Maryse Meijer's debut collection of fiction, Heartbreaker, is available from FSG Originals on July 12 and can be ordered here. Amelia Gray said that Heartbreaker has "the feeling of a sucker punch with the attendant knowledge that you deserved it."
The girl works nights. In the middle of nowhere. She drives an hour to get to her job, an hour back. She can stand through her entire shift in silence, the way she is standing now. Dim white light spills down over her. The dessert freezer builds up ice. She is allowed to help herself to some chips, or beef jerky, or a cold drink. She likes how quiet it is, how dark it is. It is the quiet that brought her here.
The boys are driving in the young one’s black car. They know all about girls like her, girls who are alone, girls not beautiful, but not unattractive, either. In her uniform like a mechanic, blue, no nametag: hair like thick silk. No makeup.
Did you know testosterone is a just, like, a drug, the tall one says.
Major drug, the youngest one says.
Turn the music down, the dark-haired one says. I can’t hear anything.
Shut your mouth, the young one replies, and turns the music up.
The storefront is humped concrete and plate glass; they can see the girl from the road, her ponytail in the window.
Hey, the tall one says, slapping the young one’s arm. Get off here.
What? the young one says, focused on a smear of road kill just beyond the steering wheel.
Don’t we need gas? the tall one asks, and when he points they all look.
Fuck yeah, the young one says, and pulls the car around. Three slow smiles stretch inside the car.
They pull in alongside the gas pumps. One of the overhead lamps is broken. They get out of the car in slow motion, like gangsters in a movie; in their heads music is playing. They hitch up their pants and push into the store. The air inside is cool, stale. They run their hands over everything: rows of gummy bears in plastic bags on pegboard, canned nuts settling in drifts of salt, bags of chips sagging on the shelves. In the beverage cases the energy drinks wink neon, lined two or three deep; cold shadows yawn behind them. The tall one spins a rack of maps and a postcard spills out of a broken pocket: Wish you were here! He kicks it under the ice cream freezer.
The girl watches them from behind the register, crowned by slots of cigarettes, her palms on the counter. The boys advance from different aisles; the youngest gets to her first, then the tall one. The dark-haired one, whose eyes are also dark, almost black, is last, his thumbnail raking across the face of the magazine display as he approaches.
Hey, the young one says, leaning over the counter, hip cocked.
Hi, the girl replies. She looks at each of them, in order, left to right. You need some gas? she asks.
Maybe, the young one says.
The dark-haired one slides a lotto ticket out of a stack near the girl’s fingers; digging a dime from his pocket he scratches the card, his tongue between his teeth. Beneath the silver foil he finds four clovers.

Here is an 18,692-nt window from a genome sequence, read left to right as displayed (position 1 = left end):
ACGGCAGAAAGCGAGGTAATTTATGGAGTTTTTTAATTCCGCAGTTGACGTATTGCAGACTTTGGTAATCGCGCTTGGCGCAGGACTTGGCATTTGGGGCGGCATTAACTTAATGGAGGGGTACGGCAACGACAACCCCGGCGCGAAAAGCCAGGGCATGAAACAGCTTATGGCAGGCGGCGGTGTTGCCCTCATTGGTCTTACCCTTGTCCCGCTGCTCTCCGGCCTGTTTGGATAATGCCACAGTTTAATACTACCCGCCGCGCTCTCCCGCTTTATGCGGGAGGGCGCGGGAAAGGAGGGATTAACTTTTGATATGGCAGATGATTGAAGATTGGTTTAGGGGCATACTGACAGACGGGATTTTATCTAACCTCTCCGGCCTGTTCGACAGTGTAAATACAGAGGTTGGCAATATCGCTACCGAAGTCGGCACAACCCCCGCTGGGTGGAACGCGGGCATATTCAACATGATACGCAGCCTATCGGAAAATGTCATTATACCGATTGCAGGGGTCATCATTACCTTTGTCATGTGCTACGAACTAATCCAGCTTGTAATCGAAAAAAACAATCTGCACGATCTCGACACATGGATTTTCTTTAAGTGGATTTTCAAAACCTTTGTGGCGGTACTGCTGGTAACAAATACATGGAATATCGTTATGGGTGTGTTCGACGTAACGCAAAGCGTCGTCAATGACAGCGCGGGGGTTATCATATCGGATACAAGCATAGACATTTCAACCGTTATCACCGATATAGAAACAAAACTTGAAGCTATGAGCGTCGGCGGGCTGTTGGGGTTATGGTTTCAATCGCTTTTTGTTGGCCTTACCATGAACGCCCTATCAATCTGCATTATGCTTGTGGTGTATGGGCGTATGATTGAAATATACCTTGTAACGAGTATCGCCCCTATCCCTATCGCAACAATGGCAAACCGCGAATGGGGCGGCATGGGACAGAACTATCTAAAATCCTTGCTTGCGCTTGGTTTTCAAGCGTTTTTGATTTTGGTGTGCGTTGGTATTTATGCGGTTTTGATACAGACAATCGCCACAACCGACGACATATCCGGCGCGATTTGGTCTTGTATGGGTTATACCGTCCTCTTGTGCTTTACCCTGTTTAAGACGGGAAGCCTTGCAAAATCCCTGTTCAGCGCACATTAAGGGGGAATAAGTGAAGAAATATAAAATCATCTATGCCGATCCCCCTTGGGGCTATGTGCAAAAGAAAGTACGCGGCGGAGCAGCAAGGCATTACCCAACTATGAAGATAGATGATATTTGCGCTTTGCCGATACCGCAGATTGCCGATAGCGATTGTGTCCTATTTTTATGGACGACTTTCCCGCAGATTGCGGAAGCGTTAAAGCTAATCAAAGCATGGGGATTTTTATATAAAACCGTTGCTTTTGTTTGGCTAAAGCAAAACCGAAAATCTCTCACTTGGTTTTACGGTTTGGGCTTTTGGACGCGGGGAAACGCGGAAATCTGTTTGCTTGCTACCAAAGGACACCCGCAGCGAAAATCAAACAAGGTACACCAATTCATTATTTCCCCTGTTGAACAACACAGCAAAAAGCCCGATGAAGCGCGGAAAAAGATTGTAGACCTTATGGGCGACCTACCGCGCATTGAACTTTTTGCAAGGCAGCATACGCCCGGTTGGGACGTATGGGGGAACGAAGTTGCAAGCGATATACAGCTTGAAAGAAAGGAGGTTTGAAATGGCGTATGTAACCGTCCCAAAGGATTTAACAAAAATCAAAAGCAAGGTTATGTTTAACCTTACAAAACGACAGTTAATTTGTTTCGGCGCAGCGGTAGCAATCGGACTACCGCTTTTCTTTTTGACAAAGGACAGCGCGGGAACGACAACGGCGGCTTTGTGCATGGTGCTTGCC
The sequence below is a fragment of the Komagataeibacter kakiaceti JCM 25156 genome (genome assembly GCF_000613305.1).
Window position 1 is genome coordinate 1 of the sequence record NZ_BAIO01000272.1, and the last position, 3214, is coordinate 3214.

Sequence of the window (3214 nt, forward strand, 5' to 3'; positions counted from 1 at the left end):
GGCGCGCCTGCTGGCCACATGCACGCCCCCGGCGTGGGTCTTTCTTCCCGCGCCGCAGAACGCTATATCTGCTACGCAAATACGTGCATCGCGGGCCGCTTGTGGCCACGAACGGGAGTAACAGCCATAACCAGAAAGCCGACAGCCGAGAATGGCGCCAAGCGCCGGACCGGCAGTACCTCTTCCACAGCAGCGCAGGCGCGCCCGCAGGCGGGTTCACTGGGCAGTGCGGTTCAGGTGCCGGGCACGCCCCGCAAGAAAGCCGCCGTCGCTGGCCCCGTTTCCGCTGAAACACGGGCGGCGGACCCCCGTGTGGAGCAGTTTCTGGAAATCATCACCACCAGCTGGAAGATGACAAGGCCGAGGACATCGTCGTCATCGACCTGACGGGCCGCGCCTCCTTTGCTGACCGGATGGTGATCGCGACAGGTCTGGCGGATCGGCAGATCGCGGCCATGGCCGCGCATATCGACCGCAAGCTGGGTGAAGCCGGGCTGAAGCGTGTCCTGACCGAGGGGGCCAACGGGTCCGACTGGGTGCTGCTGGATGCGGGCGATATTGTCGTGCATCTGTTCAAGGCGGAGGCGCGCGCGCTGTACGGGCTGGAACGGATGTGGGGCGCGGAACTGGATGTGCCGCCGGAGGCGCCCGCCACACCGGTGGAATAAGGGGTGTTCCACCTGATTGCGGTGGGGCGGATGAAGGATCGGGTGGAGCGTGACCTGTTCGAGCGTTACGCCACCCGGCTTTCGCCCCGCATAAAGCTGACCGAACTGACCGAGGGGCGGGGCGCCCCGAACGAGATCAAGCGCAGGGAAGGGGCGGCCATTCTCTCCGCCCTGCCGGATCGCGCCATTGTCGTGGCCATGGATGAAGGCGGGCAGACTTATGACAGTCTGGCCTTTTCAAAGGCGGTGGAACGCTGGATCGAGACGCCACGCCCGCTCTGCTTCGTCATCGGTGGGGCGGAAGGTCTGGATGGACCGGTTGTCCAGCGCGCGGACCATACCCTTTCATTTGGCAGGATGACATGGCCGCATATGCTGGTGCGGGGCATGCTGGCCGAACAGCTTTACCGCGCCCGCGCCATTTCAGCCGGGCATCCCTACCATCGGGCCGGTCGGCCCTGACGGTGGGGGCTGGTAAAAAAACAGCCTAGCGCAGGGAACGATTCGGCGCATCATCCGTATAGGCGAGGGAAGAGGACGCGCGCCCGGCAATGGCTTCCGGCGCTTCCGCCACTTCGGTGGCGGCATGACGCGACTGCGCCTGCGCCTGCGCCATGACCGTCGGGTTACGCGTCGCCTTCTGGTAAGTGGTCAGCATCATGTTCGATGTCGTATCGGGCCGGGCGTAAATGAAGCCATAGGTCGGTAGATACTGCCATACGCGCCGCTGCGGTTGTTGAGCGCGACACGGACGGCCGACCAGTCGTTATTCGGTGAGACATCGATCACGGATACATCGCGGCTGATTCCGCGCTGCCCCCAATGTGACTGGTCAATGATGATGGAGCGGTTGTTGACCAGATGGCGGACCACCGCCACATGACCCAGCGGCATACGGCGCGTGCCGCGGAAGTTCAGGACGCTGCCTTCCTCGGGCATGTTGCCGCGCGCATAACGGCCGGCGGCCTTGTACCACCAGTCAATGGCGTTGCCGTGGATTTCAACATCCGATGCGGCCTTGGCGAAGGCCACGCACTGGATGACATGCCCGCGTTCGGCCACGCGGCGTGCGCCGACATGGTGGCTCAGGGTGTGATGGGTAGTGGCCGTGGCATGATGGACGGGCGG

Shit, he says, rearing back with pleasure. What’d I win?
The girl reads the fine print. A dollar, she says.
The other boys laugh. She punches a button on the register; the drawer jumps open and the tall one leans to look inside.
How much you got in there?
I don’t know, she says. A few hundred I guess. She talks slow, kind of quiet, but not shy; she looks them in the eyes and smiles.
What if we made you give it to us?
She blows on her bangs. You got a gun?
Then I guess I’d have to give it to you.
The tall one slips a dollar from the tray.
Nah, he says, But we won this fair enough, right? Snapping the bill in her face. She flinches, giggling. He puts the bill in the take-a-penny-leave-a-penny tray.
You should get a tip jar, he says.
For real, the young one says. The tall one sucks his lips.
Sure, she replies.
You wanna smoke with us? It’s good shit, the dark-haired one says, his hips caressing the front of the counter. We promise.
Sounds great, she says, and if the boys were listening they could hear it—the wall clock telling them it is time to keep driving. But they aren’t listening. The blood roars in their ears.
I know a good place to do it, she says.
You’ve done this before? the tall one asks.
Sure, she says. Haven’t you?
The young one puts his hand next to hers, his pinkie dancing over the side of her palm. He looks at the others like, see? Easy.
Outside, moths swarm in flammable mass against the store windows. The empty parking lot glitters, a sea of spilled tar, and they cross it into the short strip of damp grass bordering the lot and the road. Dew licks their shoes; the tall boy dips his head to smoke but the young one puts his hand over the cigarette, folds it in his palm, drops it. The girl is in front, head down, ponytail swinging, as they walk beneath the concrete horizon of the overpass, where no cars move. The young one smiles and the tall one smiles too; the dark-haired one lifts his shoulders inside his track jacket, cold from the inside.
Beneath the pass the girl stops. They’re standing in a stretch of soft dirt and stone hooded by the road: beyond the girl the boys can’t see anything but the dim skeleton of a chain link fence. They stand, the girl facing the boys, and the young one rubs his toe in the dirt.
So is it good? she asks.
Is what good?
She blinks. Your trip, she says. You’re on a road trip, right?
The young one chuffs. We’re just driving.
Oh, she says. Cool.
What’s your name? the tall one asks. The girl cocks her head, small smile buzzing around her lips.
What’s yours? she replies.
You want us to guess? the dark-haired one asks, but the young one snorts, shakes his head.
We’re not playing games, man. She doesn’t want to say, then she doesn’t want to say.